Please stop with the froggy legs

Please can we stop using the term “froggy legs”

This is going to be controversial but please, can we stop using the term “froggy legs”. That’s right, stop using the term which so many people use when discussing carrying babies in slings. My reasoning; it simply is not accurate and is used to describe so many different things that the meaning which it was initially designed for has been lost.

Ways the term “froggy legs” is used:

  • legs in for a newborn
  • knees above bottom or ‘m’ shape for a newborn
  • knees above bottom or ‘m’ shape for an older baby
  • even in a Buddha carry with ankles together

Times when term ‘froggy legs’ could be used accurately?

Well knees above bottom or ‘m’ shape with an older baby in a spread squat.

This is because a frogs legs are not in front of them; as you can see from the image above they are opened out to the side, ‘knees’ above their ‘bottom’ in an ‘M’ shape.  A baby does not open their hips into this position until they are around the 4 month mark. The key visual clue being when they start to put their feet in their mouth. Until  this point the position baby’s are actually adopting is a foetal position. But because baby isn’t lying on their side for us to see a traditional foetal position it gets missed. The two photos below show a newborn in the foetal position but only the image where the baby is lying on their side is a ‘classic’ foetal position. But in both they have brought their knees above their bottom, hands drawn near their faces and feet turned towards each other. This foetal position is probably the most commonly called “froggy legs”, when it is inaccurately used to describe the act of having baby “legs in” as opposed to  “legs out”. Legs in positions are generally no longer taught or advised by most UK consultants as it can make positioning them in the sling harder. When babies are still very curled up positions such as the Front Double Hammock, Kangaroo and Pocket Wrap Double Hammock work very well as baby is hammocked in sling rather than sitting on the crosses with lots of fabric bunched in little knee pits.

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The ‘froggy leg’ position should more accurately be described as a spread squat. Their pelvis has opened, their knees above bottom (flexed and abducted) in exactly the same way we as adults do when we do squats and even sit down. Baby is now able to bring their legs around their caregivers waist.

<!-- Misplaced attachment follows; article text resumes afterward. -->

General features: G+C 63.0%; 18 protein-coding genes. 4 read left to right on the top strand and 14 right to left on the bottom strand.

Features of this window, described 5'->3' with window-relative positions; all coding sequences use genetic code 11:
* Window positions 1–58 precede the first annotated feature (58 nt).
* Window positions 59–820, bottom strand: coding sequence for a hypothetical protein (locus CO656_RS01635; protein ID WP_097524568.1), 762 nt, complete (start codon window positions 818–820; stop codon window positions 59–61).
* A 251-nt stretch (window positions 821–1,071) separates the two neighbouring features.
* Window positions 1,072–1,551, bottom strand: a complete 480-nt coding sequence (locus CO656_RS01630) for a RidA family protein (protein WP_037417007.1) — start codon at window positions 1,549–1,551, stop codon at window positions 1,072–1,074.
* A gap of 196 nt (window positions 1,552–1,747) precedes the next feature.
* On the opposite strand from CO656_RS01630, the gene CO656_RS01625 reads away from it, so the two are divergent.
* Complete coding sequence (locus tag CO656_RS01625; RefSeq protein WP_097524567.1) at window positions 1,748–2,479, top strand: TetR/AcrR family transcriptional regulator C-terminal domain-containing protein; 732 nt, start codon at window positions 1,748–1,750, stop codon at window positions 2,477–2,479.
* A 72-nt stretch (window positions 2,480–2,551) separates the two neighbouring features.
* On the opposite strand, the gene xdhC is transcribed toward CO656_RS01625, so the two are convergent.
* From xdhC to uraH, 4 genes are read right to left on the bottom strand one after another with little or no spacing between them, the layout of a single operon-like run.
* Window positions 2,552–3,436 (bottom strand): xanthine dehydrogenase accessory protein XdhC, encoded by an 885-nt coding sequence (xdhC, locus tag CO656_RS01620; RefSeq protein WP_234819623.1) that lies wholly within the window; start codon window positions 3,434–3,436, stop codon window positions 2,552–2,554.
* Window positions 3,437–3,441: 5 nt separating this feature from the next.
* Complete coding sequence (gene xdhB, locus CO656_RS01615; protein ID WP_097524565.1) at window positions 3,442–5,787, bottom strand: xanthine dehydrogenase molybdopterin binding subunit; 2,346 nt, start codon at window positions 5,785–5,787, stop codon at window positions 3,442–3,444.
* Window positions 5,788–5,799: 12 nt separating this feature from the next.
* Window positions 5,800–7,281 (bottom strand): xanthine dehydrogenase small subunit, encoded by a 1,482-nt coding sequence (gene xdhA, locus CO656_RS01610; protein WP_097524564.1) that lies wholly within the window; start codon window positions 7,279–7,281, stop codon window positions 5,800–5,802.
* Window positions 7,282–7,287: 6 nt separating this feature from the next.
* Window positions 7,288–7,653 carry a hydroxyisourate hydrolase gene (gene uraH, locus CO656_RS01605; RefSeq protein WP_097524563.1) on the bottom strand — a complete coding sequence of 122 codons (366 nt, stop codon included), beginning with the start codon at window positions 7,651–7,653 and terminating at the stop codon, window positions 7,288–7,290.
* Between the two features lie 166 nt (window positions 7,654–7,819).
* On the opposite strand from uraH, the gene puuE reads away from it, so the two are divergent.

http://www.winfssi.com/images/Pithed.jpg

This position  in a sling is illustrated in the following images.

physio-transs-vav-grand2physio-transs-vav-grand1

The issue with using the term “froggy legs” is that it means so many different positions to so many different people; no wonder those starting their babywearing journey can be confused by what is best for their baby. Let’s try to regain the true meaning of “froggy legs” and work on how we describe baby’s position. Inaccurate use of terminology is only ever going to cause confusion.

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4 thoughts on “Please stop with the froggy legs

  1. Toomuchbabygear Mum says:

    Thanks, that clears up some questions. So can a young baby safely be carried in the foetal position in a carrier which is designed for babies to be in a squat position (eg ergo and manduca)?

    • neslinglibrary says:

      Yes, the key though is to avoid any pressure on their feet. All weight bearing should be throw their coccyx. This avoids pressure to still developing ankle joints but also stops the newborn walking reflex from kicking in – which can cause babies to bounce up and potentially out the top.

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